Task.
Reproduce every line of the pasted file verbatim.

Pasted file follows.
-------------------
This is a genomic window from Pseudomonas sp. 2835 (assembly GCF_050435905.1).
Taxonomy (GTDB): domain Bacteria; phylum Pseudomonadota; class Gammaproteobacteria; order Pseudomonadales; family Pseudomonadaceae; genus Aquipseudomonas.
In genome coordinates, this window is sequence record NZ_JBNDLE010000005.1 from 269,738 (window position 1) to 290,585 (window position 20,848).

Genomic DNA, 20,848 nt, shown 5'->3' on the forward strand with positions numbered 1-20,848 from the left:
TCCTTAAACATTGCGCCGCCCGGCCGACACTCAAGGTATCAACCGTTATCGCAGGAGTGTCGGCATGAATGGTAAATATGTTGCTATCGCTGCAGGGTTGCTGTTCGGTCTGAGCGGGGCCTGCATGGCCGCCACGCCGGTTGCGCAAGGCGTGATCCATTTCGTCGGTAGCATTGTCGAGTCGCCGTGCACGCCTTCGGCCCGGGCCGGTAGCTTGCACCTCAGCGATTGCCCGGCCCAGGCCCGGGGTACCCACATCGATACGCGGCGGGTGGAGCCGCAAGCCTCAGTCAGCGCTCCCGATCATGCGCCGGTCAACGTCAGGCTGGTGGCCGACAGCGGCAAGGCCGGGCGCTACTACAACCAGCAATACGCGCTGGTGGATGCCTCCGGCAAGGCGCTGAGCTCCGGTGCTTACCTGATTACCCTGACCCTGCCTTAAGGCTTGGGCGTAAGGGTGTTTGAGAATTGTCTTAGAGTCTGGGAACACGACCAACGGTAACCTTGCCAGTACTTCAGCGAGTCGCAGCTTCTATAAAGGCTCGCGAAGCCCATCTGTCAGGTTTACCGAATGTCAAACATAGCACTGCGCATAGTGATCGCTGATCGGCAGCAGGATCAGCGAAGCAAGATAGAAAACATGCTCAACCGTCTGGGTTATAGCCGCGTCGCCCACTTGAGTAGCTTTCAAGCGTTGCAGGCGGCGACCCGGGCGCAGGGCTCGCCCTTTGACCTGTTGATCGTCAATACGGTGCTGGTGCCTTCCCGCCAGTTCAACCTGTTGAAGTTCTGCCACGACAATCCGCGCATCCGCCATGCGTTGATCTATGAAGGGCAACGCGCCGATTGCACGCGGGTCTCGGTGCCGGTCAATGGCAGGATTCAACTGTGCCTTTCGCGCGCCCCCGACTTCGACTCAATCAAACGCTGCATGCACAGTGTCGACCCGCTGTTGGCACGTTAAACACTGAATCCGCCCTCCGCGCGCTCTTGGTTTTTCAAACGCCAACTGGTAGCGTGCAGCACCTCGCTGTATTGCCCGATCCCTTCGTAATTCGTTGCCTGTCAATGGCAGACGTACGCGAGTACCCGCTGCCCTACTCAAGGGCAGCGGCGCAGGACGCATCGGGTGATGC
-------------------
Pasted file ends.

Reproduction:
This is a genomic window from Pseudomonas sp. 2835 (assembly GCF_050435905.1).
Taxonomy (GTDB): domain Bacteria; phylum Pseudomonadota; class Gammaproteobacteria; order Pseudomonadales; family Pseudomonadaceae; genus Aquipseudomonas.
In genome coordinates, this window is sequence record NZ_JBNDLE010000005.1 from 269,738 (window position 1) to 290,585 (window position 20,848).

Genomic DNA, 20,848 nt, shown 5'->3' on the forward strand with positions numbered 1-20,848 from the left:
TCCTTAAACATTGCGCCGCCCGGCCGACACTCAAGGTATCAACCGTTATCGCAGGAGTGTCGGCATGAATGGTAAATATGTTGCTATCGCTGCAGGGTTGCTGTTCGGTCTGAGCGGGGCCTGCATGGCCGCCACGCCGGTTGCGCAAGGCGTGATCCATTTCGTCGGTAGCATTGTCGAGTCGCCGTGCACGCCTTCGGCCCGGGCCGGTAGCTTGCACCTCAGCGATTGCCCGGCCCAGGCCCGGGGTACCCACATCGATACGCGGCGGGTGGAGCCGCAAGCCTCAGTCAGCGCTCCCGATCATGCGCCGGTCAACGTCAGGCTGGTGGCCGACAGCGGCAAGGCCGGGCGCTACTACAACCAGCAATACGCGCTGGTGGATGCCTCCGGCAAGGCGCTGAGCTCCGGTGCTTACCTGATTACCCTGACCCTGCCTTAAGGCTTGGGCGTAAGGGTGTTTGAGAATTGTCTTAGAGTCTGGGAACACGACCAACGGTAACCTTGCCAGTACTTCAGCGAGTCGCAGCTTCTATAAAGGCTCGCGAAGCCCATCTGTCAGGTTTACCGAATGTCAAACATAGCACTGCGCATAGTGATCGCTGATCGGCAGCAGGATCAGCGAAGCAAGATAGAAAACATGCTCAACCGTCTGGGTTATAGCCGCGTCGCCCACTTGAGTAGCTTTCAAGCGTTGCAGGCGGCGACCCGGGCGCAGGGCTCGCCCTTTGACCTGTTGATCGTCAATACGGTGCTGGTGCCTTCCCGCCAGTTCAACCTGTTGAAGTTCTGCCACGACAATCCGCGCATCCGCCATGCGTTGATCTATGAAGGGCAACGCGCCGATTGCACGCGGGTCTCGGTGCCGGTCAATGGCAGGATTCAACTGTGCCTTTCGCGCGCCCCCGACTTCGACTCAATCAAACGCTGCATGCACAGTGTCGACCCGCTGTTGGCACGTTAAACACTGAATCCGCCCTCCGCGCGCTCTTGGTTTTTCAAACGCCAACTGGTAGCGTGCAGCACCTCGCTGTATTGCCCGATCCCTTCGTAATTCGTTGCCTGTCAATGGCAGACGTACGCGAGTACCCGCTGCCCTACTCAAGGGCAGCGGCGCAGGACGCATCGGGTGATGC